THE STATE OF SOUTH CAROLINA
In The Supreme Court
Robert L. Tobias and
Mary Ellen Tobias, Petitioners,
The Sports Club, Inc.;
Hotel Associates, a
Limited South Carolina
E. L. Pooser; and Robert
A. Dean of whom Hotel
Associates, a Limited
E. L. Pooser; and Robert
A. Dean, are Respondents.
ON WRIT OF CERTIORARI TO THE COURT OF
Appeal From Richland County
Thomas L. Hughston, Jr., Judge
Opinion No. 24830
Heard December 4, 1997 - Filed August 17, 1998
AFFIRMED AS MODIFIED
James A. Merritt, Jr. and William K. Witherspoon,
both of Berry, Adams, Quackenbush & Stuart, P.A.,
and Deborah R.J. Shupe, of Louthian & Louthian,
all of Columbia, for petitioners,
James W. Alford and Andrew Haselden, all of
Barnes, Alford, Stork & Johnson, LLP, of Columbia,
FINNEY, C.J.: We granted certiorari to consider the Court of
Appeals' decision holding that the defenses of contributory negligence and
assumption of the risk were available in a negligence suit1 brought by the
intoxicated adult patron against the tavern owner who served him. Tobias
v. The Sports Club, Inc., 323 S.C. 345, 474 S.E.2d 450 (Ct. App. 1996).2
We now join the majority of jurisdictions that have addressed this issue,
and hold that South Carolina does not recognize a "first party" cause of
action against the tavern owner by an intoxicated adult predicated on an
alleged violation of S. C. Code A-nn. §§ 61-5-303 and/or 61-9-4104 (1990).
We therefore overrule Christiansen v. Campbell, 285 S.C. 164, 328 S.E.2d
351 (Ct. App. 1985) cert. denied Order, dated June 27, 1985, and its
progeny to the extent they recognize a first party action, but explicitly
retain the right of injured third parties to maintain a negligence suit
against the tavern owner based on a violation of these statutes.
2 This appeal consolidates the patron's suit and his wife's consortium
3 Now codified at § 61-6-2220 (Supp. 1997).
4 Now codified at § 61-4-580(2) (Supp. 1997).
Accordingly, the opinion of the Court of Appeals in this case, which upheld
the trial court's denial of petitioners' new trial motions, is affirmed as
South Carolina Code Ann. § 61-4-580(2) prohibits the
knowing sale of beer or wine to an intoxicated person, while § 61-6-2220
prohibits the sale of alcoholic beverages contained in minibottles to
intoxicated persons. In recognizing a private cause of action for a
violation of these statutes, the Court of Appeals stated that their purpose
is to promote public safety, and to prevent an already intoxicated person
from becoming even more intoxicated, and thus an even greater risk to the
public at large, when he leaves the establishment. Christiansen, supra;
Daley v. Ward, 303 S.C. 81, 399 S.E.2d 13 (1990). We agree. The Court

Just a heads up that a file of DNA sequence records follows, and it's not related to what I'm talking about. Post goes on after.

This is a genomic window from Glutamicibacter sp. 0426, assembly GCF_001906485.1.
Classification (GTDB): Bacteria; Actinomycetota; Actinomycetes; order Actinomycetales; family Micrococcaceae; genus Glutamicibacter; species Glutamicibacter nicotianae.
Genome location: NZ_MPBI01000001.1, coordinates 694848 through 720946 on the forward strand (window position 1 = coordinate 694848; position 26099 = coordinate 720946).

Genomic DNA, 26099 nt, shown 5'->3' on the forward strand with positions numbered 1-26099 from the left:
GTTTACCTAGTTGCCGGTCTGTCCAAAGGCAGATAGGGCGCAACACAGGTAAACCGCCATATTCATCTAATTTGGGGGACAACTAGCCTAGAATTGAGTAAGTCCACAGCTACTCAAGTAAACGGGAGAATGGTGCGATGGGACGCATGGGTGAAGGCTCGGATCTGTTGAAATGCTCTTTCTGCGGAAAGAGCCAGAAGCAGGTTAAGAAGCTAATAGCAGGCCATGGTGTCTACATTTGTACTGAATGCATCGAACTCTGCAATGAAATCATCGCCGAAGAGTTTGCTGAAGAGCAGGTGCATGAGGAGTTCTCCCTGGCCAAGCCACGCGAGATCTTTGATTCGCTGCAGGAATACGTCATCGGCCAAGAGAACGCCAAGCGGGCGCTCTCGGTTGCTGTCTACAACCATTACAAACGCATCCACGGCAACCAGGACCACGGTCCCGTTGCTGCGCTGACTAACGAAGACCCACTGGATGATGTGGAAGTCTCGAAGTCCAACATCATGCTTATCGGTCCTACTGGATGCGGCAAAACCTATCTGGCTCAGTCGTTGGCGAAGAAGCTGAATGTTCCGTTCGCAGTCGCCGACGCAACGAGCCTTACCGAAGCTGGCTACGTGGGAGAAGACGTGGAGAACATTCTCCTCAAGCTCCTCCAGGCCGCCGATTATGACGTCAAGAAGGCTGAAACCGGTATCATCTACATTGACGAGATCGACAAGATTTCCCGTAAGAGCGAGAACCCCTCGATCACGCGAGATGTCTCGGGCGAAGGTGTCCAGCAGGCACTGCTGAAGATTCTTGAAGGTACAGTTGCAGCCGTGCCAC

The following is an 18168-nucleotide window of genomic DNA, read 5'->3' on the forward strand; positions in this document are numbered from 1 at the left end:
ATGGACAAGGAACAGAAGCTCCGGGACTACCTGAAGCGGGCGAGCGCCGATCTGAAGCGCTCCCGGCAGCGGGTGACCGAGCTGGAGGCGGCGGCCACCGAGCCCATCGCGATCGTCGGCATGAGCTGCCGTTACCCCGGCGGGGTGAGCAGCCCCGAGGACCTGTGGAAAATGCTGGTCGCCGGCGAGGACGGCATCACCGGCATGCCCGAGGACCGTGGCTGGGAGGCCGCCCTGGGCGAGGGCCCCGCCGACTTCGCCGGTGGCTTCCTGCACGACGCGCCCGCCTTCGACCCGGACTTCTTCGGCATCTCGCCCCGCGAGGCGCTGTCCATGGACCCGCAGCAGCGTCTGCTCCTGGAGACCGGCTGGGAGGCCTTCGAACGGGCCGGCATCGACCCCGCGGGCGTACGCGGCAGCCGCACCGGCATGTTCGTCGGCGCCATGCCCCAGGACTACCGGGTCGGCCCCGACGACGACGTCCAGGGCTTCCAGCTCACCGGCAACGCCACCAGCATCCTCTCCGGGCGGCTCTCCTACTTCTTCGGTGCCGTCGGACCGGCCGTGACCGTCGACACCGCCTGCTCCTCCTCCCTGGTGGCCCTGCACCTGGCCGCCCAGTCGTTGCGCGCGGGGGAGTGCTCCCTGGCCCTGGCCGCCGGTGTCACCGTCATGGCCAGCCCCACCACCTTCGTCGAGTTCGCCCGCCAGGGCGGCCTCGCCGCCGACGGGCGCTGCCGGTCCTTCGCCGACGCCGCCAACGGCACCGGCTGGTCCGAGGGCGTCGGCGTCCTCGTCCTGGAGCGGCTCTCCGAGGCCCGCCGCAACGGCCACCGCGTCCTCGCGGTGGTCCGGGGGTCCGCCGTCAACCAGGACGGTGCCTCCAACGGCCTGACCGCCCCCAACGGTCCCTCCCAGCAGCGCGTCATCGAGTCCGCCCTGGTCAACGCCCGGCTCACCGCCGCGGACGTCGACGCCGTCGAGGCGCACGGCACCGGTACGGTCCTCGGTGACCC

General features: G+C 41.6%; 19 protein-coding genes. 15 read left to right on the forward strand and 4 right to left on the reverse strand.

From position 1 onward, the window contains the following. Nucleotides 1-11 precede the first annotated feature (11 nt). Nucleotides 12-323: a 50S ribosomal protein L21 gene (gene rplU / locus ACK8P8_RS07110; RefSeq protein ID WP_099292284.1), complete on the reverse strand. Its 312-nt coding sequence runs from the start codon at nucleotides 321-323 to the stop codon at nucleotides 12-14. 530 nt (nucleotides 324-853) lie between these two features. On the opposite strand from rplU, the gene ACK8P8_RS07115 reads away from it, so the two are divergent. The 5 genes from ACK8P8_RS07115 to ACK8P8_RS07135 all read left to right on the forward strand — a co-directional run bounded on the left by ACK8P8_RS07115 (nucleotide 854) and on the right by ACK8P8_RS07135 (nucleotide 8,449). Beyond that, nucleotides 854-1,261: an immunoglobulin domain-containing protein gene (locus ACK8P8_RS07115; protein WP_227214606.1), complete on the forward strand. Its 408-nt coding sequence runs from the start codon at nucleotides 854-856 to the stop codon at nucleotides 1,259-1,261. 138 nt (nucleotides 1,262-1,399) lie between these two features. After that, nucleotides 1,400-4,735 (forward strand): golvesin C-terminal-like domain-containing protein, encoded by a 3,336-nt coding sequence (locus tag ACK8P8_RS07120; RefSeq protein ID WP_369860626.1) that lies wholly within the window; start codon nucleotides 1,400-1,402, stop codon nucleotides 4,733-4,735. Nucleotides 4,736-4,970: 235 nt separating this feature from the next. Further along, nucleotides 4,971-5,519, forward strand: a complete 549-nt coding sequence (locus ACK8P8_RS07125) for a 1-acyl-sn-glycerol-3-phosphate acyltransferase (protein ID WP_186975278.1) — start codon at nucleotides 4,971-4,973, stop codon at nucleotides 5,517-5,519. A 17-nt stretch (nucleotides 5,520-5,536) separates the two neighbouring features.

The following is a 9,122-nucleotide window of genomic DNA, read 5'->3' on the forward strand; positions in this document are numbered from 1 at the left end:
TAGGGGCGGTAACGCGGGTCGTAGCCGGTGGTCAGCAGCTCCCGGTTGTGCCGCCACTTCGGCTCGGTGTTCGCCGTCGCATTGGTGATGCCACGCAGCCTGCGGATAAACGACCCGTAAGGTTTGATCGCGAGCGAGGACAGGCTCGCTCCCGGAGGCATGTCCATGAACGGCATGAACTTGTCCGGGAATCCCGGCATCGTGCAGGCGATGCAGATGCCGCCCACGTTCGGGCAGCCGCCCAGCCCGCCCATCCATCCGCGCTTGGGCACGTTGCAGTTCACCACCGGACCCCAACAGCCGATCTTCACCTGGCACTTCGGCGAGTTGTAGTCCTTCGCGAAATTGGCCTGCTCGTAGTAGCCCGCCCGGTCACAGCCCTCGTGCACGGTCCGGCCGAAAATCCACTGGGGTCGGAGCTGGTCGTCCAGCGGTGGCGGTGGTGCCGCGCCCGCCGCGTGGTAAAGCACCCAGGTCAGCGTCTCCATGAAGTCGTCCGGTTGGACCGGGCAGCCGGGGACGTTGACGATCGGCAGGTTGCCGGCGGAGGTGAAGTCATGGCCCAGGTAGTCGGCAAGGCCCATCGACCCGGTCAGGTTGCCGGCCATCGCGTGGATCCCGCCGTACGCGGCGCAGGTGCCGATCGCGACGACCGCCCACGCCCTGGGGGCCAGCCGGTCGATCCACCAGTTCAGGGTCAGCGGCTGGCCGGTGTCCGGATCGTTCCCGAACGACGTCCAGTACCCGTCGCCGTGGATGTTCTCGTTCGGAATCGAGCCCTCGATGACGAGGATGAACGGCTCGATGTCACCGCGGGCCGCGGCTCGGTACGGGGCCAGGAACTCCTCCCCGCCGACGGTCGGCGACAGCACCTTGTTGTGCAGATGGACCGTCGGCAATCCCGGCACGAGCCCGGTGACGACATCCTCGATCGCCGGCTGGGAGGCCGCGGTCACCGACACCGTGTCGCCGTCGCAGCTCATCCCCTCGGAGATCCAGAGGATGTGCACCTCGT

of Appeals went further, however, and held that another of the statutory
purposes was to protect the intoxicated person from their own
incompetence and helplessness, and therefore concluded the intoxicated
patron himself was entitled to bring a negligence suit for a statutory
violation. We disagree, and now hold that public policy is not served by
allowing the intoxicated adult patron to maintain a suit for injuries which
result from his own conduct.
Imposing liability on a tavern owner for continuing to serve an
intoxicated person who later injures others serves public policy by
imposing upon the tavern owner a duty to use judgment and discretion.
We do not believe that the owner will exercise this judgment and
discretion less prudently if he risks a law suit only when the intoxicated
person injures others. The decision to refuse to serve alcoholic beverages,
beer or wine to an intoxicated patron will be unaffected by our decision
today. In overruling Christiansen, we join other jurisdictions that have
refused to allow intoxicated persons to maintain a first party action
against a tavern owner based on alleged violations of statutes imposing
criminal penalties for the sale of alcoholic beverages to an intoxicated
adult. See Wright v. Moffitt, 437 A.2d 554 (De. 1981); Bertelmann v.
TAAS Associates, 735 P.2d 930 (Hawaii 1987); Cuevas v. Royal D'Iberville
Hotel, 498 So.2d 346 (Miss. 1986); Ohio Casualty Ins. Co. v. Todd, 813
P.2d 508 (Ok. 1991); Estate of Kelly v. Falin, 896 P.2d 1245 (Wash. 1995);
White v. HA, Inc., 782 P.2d 1125 (Wyo. 1989); Noonan v. Galick, 112 A.2d
892 (Conn. App. 1955); Riverside Enterprises v. Rahn, 320 S.E.2d 595 (Ga.
App. 1984); Fisher v. O'Connor's Inc., 452 A.2d 1313 (Md. Spec. App.
1982); Trujillo v. Trujillo, 721 P.2d 1310 (N.M. App. 1986) (altered by
We hold today that our alcohol control statutes do not create a
first party cause of action for an intoxicated adult patron, but that they do
permit a third party action. We leave for another day the issue whether
we will recognize a first party action brought by a minor. Accordingly, the
decision of the Court of Appeals is
AFFIRMED AS MODIFIED.
TOAL, MOORE, WALLER and BURNETT, JJ., concur.